The society of Babel worshiped power, technology, wealth. In their pride, they made themselves idols. It was a dehumanizing environment. It truly was Babel, a place of confusion.


Rabbi Lord Jonathan Sacks asserts that all of these cities are samples of society versus community. Societies are made up by strangers, where people are treated as commodities, wealth and power are worshiped, where the human family is fractured. Communities on the other hand are people living together in a shared covenant, where they know each other, are responsible for one another, it is a place of relationship. This is what the Torah deems the ideal and the goal of humanity. Community is perverted and twisted into impersonal societies.


Is this not what we see today in societies around the world? Huge cities with millions in abject poverty, oppressed minorities, people devalued to mere commodities in the worship of wealth. Our political system only serves to keep those who have wealth and power in their place of privilege. We live in a society where no one feels obligated to the other, it is only about their desires.


We see in Yochanan’s Revelation the city of Babylon which is the epitome of this. The text says that it is drunk on the blood of Hashem’s holy people. It is called the Mother of Prostitutes, meaning that the people are prostituting themselves with forces of evil. They worship a king as God. And just like Babel, they wage war on Hashem and His Messiah. It is the antithesis of the Heavenly Jerusalem where God and His Messiah live amongst their people and there is no more pain, suffering, tears, or death. It is a city flowing with the healing waters of the River of Life!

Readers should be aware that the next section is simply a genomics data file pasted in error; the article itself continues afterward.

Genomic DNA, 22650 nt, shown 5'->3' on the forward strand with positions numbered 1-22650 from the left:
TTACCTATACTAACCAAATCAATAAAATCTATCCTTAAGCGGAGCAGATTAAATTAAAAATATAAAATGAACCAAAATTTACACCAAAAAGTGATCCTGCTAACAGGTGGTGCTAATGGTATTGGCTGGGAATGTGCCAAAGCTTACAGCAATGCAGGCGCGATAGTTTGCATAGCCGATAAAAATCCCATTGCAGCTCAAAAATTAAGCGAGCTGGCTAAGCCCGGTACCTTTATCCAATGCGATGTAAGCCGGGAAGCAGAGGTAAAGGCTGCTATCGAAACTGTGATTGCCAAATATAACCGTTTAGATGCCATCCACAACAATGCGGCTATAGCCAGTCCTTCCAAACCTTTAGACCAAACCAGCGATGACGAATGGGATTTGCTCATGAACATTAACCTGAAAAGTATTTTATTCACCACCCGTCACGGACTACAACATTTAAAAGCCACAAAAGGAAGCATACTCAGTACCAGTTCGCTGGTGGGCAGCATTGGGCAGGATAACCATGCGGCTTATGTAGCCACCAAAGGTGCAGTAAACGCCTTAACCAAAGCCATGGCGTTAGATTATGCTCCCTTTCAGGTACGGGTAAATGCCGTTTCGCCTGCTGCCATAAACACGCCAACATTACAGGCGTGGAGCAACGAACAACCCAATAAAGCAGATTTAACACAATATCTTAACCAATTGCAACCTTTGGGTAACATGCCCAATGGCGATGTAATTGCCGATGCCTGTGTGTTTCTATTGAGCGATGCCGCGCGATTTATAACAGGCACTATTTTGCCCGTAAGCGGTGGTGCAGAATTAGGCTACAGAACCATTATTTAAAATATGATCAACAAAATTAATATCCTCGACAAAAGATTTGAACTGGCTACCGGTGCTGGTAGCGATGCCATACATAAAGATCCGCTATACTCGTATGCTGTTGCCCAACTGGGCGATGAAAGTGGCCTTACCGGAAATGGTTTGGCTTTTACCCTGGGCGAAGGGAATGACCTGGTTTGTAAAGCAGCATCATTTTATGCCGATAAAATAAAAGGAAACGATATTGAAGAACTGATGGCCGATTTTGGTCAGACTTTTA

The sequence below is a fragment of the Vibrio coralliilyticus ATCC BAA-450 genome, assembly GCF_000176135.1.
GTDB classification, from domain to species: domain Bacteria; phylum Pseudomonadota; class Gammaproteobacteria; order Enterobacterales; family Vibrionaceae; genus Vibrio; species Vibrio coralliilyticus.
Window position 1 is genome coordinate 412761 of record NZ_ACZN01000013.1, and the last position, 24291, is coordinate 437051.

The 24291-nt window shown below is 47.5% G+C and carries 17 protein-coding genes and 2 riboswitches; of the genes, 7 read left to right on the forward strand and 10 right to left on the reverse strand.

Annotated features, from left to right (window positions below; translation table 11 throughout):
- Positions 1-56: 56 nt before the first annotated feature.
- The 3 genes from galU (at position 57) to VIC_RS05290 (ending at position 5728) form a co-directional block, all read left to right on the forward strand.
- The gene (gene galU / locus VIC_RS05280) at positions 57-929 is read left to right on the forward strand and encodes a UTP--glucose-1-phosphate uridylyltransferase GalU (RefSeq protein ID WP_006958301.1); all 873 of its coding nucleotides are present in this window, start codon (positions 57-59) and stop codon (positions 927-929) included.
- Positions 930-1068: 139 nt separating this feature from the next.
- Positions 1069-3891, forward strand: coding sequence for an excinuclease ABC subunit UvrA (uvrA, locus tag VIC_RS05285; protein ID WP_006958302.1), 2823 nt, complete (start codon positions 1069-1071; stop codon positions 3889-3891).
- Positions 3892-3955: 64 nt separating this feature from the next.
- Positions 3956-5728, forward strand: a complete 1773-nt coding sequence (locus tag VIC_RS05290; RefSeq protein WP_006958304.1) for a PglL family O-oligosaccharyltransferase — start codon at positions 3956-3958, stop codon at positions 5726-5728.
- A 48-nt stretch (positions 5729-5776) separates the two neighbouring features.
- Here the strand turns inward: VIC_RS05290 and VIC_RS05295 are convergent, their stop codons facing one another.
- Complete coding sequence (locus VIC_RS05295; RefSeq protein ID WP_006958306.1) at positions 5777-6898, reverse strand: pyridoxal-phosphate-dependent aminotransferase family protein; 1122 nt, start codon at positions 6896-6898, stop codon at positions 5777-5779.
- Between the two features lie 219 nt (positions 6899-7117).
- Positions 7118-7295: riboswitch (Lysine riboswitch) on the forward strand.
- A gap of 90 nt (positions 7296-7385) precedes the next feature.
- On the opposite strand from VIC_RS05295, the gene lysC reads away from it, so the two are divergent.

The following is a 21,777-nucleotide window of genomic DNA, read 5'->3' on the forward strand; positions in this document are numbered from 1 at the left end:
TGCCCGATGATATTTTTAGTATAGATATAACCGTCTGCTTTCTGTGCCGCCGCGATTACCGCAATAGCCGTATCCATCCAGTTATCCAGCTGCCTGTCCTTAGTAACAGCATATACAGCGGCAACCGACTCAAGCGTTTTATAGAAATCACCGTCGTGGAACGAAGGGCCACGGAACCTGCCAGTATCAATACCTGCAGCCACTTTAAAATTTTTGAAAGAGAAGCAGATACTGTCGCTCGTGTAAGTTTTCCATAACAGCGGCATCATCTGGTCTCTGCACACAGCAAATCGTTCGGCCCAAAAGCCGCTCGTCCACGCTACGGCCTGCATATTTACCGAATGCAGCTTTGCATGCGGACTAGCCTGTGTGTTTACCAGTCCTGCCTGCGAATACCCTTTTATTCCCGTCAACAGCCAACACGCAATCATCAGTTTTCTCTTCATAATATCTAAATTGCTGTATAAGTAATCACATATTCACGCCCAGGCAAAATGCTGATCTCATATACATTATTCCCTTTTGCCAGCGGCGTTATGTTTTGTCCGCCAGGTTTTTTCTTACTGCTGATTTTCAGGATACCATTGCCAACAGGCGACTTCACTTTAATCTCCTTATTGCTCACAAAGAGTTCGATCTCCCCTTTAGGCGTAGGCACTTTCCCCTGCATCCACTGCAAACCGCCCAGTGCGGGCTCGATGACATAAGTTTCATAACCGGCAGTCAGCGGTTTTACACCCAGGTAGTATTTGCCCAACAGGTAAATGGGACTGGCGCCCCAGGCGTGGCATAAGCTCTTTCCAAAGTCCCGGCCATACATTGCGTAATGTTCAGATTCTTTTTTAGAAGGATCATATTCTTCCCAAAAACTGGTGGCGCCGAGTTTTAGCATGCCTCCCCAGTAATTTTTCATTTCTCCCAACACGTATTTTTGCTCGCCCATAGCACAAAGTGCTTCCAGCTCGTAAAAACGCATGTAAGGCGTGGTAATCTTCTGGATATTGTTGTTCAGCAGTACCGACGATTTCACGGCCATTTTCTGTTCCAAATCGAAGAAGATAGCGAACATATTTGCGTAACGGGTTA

So what are we to do in the face of this? Certainly we can strive against these negative forces in our society. We can seek for justice to prevail, for the poor to have their dignity restored, to fight against great evils like racism.


But there is also a saying that “Charity begins at home.” It is imperative that we, here at CZA, strive to be a community and not a society. We need to model the vision of the Torah of a world where we are responsible for one another, love one another, and restore each other’s dignity. We are in effect to live as Yeshua taught when he said “This is the mitzvah that I give you, love one another, as I have loved you.”


We are already pretty good at community building. None of us are like Cain, Nimrod, Paro, or their societies, we are also not perfect, there is always room for improvement. We have had our own share of strife and confusion in the last year. It occurs in all of us in dark thoughts, an unloving spirit, and microaggressions. We should be continually striving to improve upon this; to build an intentional community where we do love one another, give each other dignity and the benefit of the doubt, lift one another up. Like Rav Shaul, we should resolutely set our eyes on this prize. We should be constantly asking ourselves how we can make our small corner of the world an exemplar of the Torah’s vision of community.


We have a choice before us each and every day; every minute of every day. Which tower are we going to build? We can make bricks towards the building of the Heavenly Jerusalem or Babylon, the supreme city of rebellion.


May we in our own lives not make bricks to build Babylon.

May we make our own community a True Community, a Torah Community, one that fulfills Yeshua’s mitzvah of love.

May we resolutely set our eyes on this prize.

And thereby create a place of healing and love, and a foretaste of the Heavenly Jerusalem!